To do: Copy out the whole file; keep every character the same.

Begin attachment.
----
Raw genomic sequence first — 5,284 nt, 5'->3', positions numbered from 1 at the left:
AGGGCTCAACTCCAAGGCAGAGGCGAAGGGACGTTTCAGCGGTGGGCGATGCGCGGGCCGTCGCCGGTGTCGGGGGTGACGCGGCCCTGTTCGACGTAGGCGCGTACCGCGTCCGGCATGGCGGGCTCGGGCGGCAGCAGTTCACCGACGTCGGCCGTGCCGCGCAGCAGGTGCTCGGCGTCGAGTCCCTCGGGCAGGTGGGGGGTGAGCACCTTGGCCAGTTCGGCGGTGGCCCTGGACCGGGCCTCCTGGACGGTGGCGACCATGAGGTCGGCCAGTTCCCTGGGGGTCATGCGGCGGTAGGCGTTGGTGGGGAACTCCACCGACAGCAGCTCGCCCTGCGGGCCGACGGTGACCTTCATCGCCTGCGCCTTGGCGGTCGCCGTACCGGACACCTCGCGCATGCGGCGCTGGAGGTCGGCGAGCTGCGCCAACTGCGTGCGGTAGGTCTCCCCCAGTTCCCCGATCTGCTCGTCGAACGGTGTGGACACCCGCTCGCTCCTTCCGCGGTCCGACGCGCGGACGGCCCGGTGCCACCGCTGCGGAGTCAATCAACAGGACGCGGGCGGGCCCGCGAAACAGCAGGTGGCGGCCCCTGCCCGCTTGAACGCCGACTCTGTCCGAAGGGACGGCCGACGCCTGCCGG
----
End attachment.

Raw genomic sequence first — 5,284 nt, 5'->3', positions numbered from 1 at the left:
AGGGCTCAACTCCAAGGCAGAGGCGAAGGGACGTTTCAGCGGTGGGCGATGCGCGGGCCGTCGCCGGTGTCGGGGGTGACGCGGCCCTGTTCGACGTAGGCGCGTACCGCGTCCGGCATGGCGGGCTCGGGCGGCAGCAGTTCACCGACGTCGGCCGTGCCGCGCAGCAGGTGCTCGGCGTCGAGTCCCTCGGGCAGGTGGGGGGTGAGCACCTTGGCCAGTTCGGCGGTGGCCCTGGACCGGGCCTCCTGGACGGTGGCGACCATGAGGTCGGCCAGTTCCCTGGGGGTCATGCGGCGGTAGGCGTTGGTGGGGAACTCCACCGACAGCAGCTCGCCCTGCGGGCCGACGGTGACCTTCATCGCCTGCGCCTTGGCGGTCGCCGTACCGGACACCTCGCGCATGCGGCGCTGGAGGTCGGCGAGCTGCGCCAACTGCGTGCGGTAGGTCTCCCCCAGTTCCCCGATCTGCTCGTCGAACGGTGTGGACACCCGCTCGCTCCTTCCGCGGTCCGACGCGCGGACGGCCCGGTGCCACCGCTGCGGAGTCAATCAACAGGACGCGGGCGGGCCCGCGAAACAGCAGGTGGCGGCCCCTGCCCGCTTGAACGCCGACTCTGTCCGAAGGGACGGCCGACGCCTGCCGG